The school in Leurschenbach didn’t cost as much as other school built in the same town because the space is organized in a efficient way. We didn’twaste any surfaces, the whole program was organized in a very compacted arrangement. On the other side, the way how we built it was quite expensive, so if you calculate how much it costs per cube meter, it would be one of the most expensive schools, but on the other side, since thebuilding was so small, it was still a comparable school. I think it’s important for investors to carefully differentiate between these 2 things: do you want to spend a lot of money on the sheer surfaces of the building or do you maybe want to make it more compact but then allow yourself to makeit more expensive on the other way round. I would say the main importance is not how much money you spend on the building,it is that it isimportant for you how you spend it. In the end, to organize a school house in a compacted way was not out of modesty or not out of economical reason, but it was to create the space where no space is lost, where all the spaces are organized together and the impression you get while walkingthrough this building is actually that the staircase and the hall are also looking very generous even if they are only the result of an efficient organization.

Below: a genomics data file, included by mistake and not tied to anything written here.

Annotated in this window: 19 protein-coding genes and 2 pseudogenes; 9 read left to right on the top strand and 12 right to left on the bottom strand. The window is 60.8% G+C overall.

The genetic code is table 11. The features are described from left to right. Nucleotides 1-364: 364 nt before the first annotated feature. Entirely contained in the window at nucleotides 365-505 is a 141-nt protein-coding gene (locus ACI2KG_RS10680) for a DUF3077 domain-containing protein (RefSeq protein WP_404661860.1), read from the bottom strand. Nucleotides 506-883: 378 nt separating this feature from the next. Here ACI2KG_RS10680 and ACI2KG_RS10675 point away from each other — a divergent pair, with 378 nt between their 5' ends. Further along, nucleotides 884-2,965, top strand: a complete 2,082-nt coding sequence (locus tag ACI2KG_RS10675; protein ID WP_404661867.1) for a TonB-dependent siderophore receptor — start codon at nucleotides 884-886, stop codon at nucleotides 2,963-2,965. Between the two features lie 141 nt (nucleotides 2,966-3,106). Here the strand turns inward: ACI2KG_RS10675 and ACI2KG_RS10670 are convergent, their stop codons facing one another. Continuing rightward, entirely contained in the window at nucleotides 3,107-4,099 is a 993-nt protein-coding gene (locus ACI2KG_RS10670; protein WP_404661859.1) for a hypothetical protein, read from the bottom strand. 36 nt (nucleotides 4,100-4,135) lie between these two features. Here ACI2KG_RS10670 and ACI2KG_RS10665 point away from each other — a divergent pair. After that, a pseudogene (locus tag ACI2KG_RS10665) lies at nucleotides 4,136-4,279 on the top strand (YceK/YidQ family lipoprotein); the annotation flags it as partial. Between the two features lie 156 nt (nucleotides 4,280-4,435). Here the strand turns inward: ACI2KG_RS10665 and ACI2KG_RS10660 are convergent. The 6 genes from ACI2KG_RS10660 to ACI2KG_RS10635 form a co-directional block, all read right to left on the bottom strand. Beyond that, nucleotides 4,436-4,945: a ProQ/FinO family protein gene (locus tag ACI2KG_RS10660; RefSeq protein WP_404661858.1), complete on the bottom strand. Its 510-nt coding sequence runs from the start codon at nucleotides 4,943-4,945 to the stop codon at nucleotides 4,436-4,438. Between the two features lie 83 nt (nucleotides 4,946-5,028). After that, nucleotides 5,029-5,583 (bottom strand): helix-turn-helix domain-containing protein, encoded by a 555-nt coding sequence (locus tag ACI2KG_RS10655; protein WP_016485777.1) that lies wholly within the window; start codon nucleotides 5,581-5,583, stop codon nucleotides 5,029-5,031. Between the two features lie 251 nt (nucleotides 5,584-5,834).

Regarding to restrictions, I can feel from your narration about Leutschenbach: the project itself had many restrictions no matter from the cost or the buildings’ functions. But you found a balance among those restrictions, and eventually created a very unique design, for example compacted spaces which are relatively cheap but functional. Have you ever experienced such restrictions when you did Chinese projects? If yes, how do you coordinate with the restrictions in your design? If not, how do you deal with the loss of restrictions?
My understanding of architecture consist in that I believe architecture is in a discipline- a discipline which has own rules and codes. Each project is not just simply following existing conventions but I try to overcome them, to end up in the end with rules that are strictly related to the disciplineof architecture itself that reveal the fundamentals in architecture. I think that China is the ideal location for this research. Because China is lookingfor new rules in architecture. It doesn’t just want to take over existing conventions and expectation from European or American standards.